1/4

CREDITS

Written and directed by David Twohy; director of photography, Mark Plummer; edited by Tracy Adams; music by Boris Elkis; production designer, Joseph C. Nemec III; produced by Ryan Kavanaugh, Mark Canton, Tucker Tooley and Robbie Brenner; released by Rogue Pictures.

Starring Timothy Olyphant (Nick), Milla Jovovich (Cydney), Kiele Sanchez (Gina), Steve Zahn (Cliff), Marley Shelton (Cleo) and Chris Hemsworth (Kale).


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Speak (2004, Jessica Sharzer)

I love reviewing the unexpected film, I love finding new filmmakers to watch. Still, I find Speak odd choice. I only bookmarked the film because D.B. Sweeney and Elizabeth Perkins play a married couple (I have a soft-spot for both)….

I first read about the film because of its broadcasting–it’s not a TV movie, but IMDb lists it as such. Showtime and Lifetime picked it up off the festival circuit and showed it simultaneously. I’m having a hard time constructing a review of the film (and hey, it was one I was going to simul-post on Blogcritics too), just because I don’t know how to talk about it without giving “it” away and the film does try to keep the viewer in a reasonable dark. Except it’s an adaptation of a young adult novel, but I’m not sure how many of my readers keep up with that medium.

I can say, nice and easy, that the lead, Kristen Stewart, is great. The only thing else I’ve seen her in was Panic Room and I don’t know if she was in the fifteen minutes I stayed in the theater for that one. Steve Zahn is not great. He’s trying way too hard and I had to look it up to remember that Out of Sight made him. Director and co-writer Jessica Sharzer has a great feel for directing. There are nice echoes throughout the film–which could, I suppose, be from the book, but I doubt it, because they seem so reflexive. Some people just know how long to hold a shot, how long to keep the music going, Sharzer seems to be one of those folks. Sometimes, however, the running time–ninety minutes–starts bumping into what the film wants to do and it hurts. But Sharzer tells a whole school year in ninety minutes and I buy it. There’s a lot in the film I don’t (and it’s not just because I’m a stickler about long present action), and that’s when the acting and Sharzer’s feel for directing come in.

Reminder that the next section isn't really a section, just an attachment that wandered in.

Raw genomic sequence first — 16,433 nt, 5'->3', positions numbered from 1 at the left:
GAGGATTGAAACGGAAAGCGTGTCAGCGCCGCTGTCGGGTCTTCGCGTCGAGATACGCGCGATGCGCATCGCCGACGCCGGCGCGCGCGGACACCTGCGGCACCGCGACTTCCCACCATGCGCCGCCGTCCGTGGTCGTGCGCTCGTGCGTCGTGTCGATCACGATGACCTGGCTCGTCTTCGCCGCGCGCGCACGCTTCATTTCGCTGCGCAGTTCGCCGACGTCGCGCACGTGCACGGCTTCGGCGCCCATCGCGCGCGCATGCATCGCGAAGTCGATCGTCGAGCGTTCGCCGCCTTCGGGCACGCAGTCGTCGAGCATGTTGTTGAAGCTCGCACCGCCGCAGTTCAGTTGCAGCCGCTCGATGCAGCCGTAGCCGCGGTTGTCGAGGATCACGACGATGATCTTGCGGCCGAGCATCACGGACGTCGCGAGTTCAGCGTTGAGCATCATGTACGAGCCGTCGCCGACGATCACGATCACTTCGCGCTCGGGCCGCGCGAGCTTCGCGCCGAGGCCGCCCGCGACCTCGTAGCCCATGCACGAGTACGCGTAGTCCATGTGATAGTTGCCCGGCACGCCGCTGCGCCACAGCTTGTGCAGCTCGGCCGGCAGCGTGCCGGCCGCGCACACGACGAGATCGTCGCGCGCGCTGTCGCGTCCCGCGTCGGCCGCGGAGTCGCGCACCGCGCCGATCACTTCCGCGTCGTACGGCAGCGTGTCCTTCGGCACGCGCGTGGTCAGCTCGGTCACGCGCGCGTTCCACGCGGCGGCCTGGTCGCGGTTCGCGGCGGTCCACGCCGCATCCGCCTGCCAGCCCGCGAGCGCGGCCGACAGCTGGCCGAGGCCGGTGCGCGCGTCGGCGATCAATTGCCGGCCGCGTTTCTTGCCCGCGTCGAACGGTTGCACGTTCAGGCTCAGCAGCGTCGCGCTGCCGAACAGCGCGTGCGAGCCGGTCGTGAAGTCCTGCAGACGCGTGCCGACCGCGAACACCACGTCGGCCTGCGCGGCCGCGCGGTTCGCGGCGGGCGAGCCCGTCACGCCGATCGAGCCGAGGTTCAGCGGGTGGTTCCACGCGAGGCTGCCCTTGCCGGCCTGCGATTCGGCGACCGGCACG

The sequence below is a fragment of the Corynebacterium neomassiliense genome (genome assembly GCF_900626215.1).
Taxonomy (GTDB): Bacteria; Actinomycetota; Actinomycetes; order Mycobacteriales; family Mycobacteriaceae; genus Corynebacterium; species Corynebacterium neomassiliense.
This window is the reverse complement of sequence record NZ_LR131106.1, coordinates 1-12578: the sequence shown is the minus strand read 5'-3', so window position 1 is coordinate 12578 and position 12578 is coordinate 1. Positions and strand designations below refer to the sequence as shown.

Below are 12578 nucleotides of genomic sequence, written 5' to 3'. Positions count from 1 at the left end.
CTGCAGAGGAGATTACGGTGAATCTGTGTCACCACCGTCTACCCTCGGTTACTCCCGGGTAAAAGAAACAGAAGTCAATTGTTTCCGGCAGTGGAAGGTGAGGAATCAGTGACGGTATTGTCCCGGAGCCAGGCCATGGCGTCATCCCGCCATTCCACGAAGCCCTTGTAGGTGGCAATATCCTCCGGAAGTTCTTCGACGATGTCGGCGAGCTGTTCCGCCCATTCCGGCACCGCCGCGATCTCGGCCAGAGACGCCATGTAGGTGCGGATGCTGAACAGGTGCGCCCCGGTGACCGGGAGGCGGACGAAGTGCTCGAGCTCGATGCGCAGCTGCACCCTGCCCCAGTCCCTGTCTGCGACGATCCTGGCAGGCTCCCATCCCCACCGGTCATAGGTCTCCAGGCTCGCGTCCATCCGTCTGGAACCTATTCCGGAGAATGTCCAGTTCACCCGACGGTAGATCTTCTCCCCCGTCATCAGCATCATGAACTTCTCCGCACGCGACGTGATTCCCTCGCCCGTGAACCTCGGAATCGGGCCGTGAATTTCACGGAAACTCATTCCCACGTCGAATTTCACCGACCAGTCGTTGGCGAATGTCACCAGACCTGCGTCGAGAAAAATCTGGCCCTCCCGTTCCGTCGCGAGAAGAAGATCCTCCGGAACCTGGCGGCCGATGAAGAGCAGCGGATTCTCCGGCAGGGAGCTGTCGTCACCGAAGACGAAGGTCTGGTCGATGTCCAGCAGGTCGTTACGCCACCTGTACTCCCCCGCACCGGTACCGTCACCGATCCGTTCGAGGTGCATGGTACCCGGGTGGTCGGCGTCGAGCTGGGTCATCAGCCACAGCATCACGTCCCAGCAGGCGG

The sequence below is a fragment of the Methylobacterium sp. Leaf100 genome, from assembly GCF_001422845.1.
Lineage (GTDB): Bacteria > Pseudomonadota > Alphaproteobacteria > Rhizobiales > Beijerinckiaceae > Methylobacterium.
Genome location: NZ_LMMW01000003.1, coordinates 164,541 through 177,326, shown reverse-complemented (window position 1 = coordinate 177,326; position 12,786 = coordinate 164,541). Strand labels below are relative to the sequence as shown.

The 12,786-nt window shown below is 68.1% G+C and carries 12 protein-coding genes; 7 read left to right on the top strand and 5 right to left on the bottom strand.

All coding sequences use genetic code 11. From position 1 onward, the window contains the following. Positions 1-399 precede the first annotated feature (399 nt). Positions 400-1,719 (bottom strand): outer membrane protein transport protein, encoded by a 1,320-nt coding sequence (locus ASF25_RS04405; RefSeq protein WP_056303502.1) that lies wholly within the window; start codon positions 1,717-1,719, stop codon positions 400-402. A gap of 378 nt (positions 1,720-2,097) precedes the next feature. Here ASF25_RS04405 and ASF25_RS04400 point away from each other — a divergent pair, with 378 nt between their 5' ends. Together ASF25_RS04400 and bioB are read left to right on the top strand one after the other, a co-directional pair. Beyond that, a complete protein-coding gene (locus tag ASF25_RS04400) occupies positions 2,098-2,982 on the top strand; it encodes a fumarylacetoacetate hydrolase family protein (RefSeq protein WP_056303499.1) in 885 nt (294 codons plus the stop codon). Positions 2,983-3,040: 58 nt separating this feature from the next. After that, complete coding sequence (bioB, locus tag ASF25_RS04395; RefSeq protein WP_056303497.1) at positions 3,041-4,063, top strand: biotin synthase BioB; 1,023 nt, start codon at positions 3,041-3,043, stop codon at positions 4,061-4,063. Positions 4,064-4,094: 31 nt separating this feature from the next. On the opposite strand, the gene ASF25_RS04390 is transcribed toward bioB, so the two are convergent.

Speak‘s a rewarding experience to be sure–there are just too many beautiful, quiet moments in it for the film not to be, particularly the relationship between the Stewart and her parents (Sweeney and Perkins). It reminds me of something I read about Rebecca Miller’s Personal Velocity, an online critic calling it a “Lifetime movie,” which made me think I need to see more Lifetime movies then. Speak isn’t exactly a Lifetime movie and it’s no Personal Velocity, but it’s good.

2.5/4★★½

CREDITS

Directed by Jessica Sharzer; screenplay by Sharzer and Annie Young Frisbie, based on the novel by Laurie Halse Anderson; director of photography, Andrij Parekh; edited by Peter C. Frank; music by Christopher Libertino; production designer, Laura Ballinger; produced by Fred Berner, Matthew Myers and Matt Myers; released by Showtime Networks.

Starring Kristen Stewart (Melinda Sordino), Michael Angarano (Dave Petrakis), Robert John Burke (Mr. Neck), Hallee Hirsh (Rachel Bruin), Eric Lively (Andy Evans), Leslie Lyles (Hairwoman), Elizabeth Perkins (Joyce Sordino), Allison Siko (Heather), D.B. Sweeney (Jack Sordino) and Steve Zahn (Mr. Freeman).